Leo Zaibert

Professor of Philosophy

Chair, Department of Philosophy

Union College

107 Lamont House

807 Union Street Schenectady, NY 12309



E-mail: zaibertl@union.edu

Phone: (518) 388-7185

Fax: (518) 388-6462


My main areas of expertise are ethics, philosophy of law, and political philosophy. More precisely, I am interested in understanding conceptual and normative aspects of different responses to wrongdoing. One of the most common reactions we could have when we perceive wrongdoing is to blame the wrongdoer. Familiar as the experience of blaming surely is, I believe that it is more interesting and complicated than we tend to realize. Blame was one of the main themes which occupied my attention early in my career, and it led to the publication of my first book, Five Ways Patricia can Kill her Husband: A Theory of Intentionality and Blame. You can take a look at a few endorsements for the book here.

My interest in blame naturally led me to investigate punishment, another common reaction to wrongdoing. Once again, I find the phenomenon of punishment extraordinarily complicated. The way I see things, it is possible for ordinary people to punish each other in response to whatever (rightly or wrongly) they find to be an instance of wrongdoing. Surprisingly, this is a contentious view, and some philosophers deny that anyone other than the State (or, perhaps, another authority figure) can possibly punish anyone else. And yet, the difficulty surrounding these conceptual discussions is dwarfed by the dramatic complexity of the problem of punishment's justification. If we agree that part of what is involved in punishing someone is inflicting suffering, the poignancy of the normative question should be obvious: what can possibly make it right for you, or your government, to make someone suffer? Many of my views on punishment are gathered together in my second book, Punishment and Retribution, endorsements of which you can find here.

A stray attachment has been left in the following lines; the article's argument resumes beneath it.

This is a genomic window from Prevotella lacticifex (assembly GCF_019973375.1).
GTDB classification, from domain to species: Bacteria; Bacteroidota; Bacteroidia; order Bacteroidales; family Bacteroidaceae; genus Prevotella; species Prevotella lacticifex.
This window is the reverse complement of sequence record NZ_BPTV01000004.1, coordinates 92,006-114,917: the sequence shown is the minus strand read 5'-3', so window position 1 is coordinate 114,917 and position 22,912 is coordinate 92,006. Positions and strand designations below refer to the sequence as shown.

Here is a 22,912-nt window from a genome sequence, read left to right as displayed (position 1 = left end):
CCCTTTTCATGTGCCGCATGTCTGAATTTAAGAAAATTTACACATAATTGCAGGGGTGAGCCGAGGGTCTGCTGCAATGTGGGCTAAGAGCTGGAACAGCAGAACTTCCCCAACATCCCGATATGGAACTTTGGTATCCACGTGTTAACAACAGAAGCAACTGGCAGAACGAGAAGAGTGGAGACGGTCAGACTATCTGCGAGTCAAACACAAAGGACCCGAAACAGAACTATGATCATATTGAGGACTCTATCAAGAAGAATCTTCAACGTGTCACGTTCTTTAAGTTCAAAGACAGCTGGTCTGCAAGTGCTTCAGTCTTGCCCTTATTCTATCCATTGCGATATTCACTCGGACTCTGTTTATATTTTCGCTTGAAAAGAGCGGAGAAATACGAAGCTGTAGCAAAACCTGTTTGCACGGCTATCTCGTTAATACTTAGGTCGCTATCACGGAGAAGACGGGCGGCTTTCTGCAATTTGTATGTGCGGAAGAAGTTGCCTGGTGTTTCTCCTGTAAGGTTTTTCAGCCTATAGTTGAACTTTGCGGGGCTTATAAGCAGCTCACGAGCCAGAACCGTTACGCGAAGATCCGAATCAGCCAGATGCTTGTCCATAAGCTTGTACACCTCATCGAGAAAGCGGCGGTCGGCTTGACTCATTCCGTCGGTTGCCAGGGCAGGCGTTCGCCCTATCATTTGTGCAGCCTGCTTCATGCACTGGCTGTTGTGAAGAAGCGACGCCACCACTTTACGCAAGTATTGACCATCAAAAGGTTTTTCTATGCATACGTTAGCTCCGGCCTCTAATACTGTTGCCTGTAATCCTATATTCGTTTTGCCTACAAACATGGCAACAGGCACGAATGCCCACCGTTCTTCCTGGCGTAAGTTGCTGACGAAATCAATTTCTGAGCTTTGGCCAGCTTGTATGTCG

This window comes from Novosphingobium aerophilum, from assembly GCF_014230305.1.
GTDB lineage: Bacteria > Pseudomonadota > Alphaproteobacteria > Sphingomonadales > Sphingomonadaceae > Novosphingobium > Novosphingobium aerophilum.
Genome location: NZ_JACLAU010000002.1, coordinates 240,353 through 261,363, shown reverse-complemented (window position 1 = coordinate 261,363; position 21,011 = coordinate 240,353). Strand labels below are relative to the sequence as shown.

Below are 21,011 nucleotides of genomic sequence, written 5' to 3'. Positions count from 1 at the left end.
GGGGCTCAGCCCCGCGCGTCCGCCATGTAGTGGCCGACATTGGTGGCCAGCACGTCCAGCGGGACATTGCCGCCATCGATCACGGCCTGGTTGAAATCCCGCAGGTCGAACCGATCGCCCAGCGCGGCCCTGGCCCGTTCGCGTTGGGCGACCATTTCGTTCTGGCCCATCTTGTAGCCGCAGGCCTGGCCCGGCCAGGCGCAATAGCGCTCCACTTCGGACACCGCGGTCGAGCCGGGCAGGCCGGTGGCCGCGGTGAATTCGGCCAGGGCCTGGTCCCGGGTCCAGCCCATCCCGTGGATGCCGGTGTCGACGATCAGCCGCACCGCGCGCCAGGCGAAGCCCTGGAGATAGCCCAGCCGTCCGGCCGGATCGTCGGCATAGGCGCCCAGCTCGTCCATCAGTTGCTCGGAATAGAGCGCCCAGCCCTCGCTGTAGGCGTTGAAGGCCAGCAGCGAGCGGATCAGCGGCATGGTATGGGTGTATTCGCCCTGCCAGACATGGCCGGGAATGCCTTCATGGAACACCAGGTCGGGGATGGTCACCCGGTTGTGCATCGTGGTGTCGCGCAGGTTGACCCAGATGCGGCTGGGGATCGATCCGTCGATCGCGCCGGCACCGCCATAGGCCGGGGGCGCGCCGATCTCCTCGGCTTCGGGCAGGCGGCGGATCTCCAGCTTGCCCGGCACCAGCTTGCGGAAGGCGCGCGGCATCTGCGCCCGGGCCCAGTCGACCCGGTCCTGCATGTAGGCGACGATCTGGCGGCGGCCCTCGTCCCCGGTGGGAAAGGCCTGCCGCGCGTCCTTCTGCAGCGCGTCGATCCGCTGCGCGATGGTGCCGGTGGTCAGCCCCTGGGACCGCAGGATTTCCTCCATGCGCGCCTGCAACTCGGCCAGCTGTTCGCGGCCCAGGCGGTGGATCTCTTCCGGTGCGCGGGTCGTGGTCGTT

Not that I think that I have said the last word on any of these issues, but more recently I have moved on, and am now interested in yet another familiar (though less aggressive) reaction to wrongdoing: forgiveness. I find this reaction to wrongdoing even more complicated - and again: both conceptually and normatively - than blaming or punishing. Why would you not punish (i.e. forgive) someone who you think deserves to be punished? For the time being, however, I have begun to lay the groundwork for perhaps a book on forgiveness by publishing an article "The Paradox of Forgiveness", and by editing a volume of The Monist devoted to this topic.

I have other academic interests: social ontology, philosophy of mind and action, a soft spot for current Latin American politics: here's a teaser), and more. You can get a fuller picture of my work by browsing through some of my publications, or by taking a look at my CV. For a much shorter version of the CV click here.

Since this page is intended to be particularly useful to my students, I recommend taking a look at the website of Union College's Department of Philosophy,  its faculty, and, in particular, the links highlighting the value of majoring in philosophy.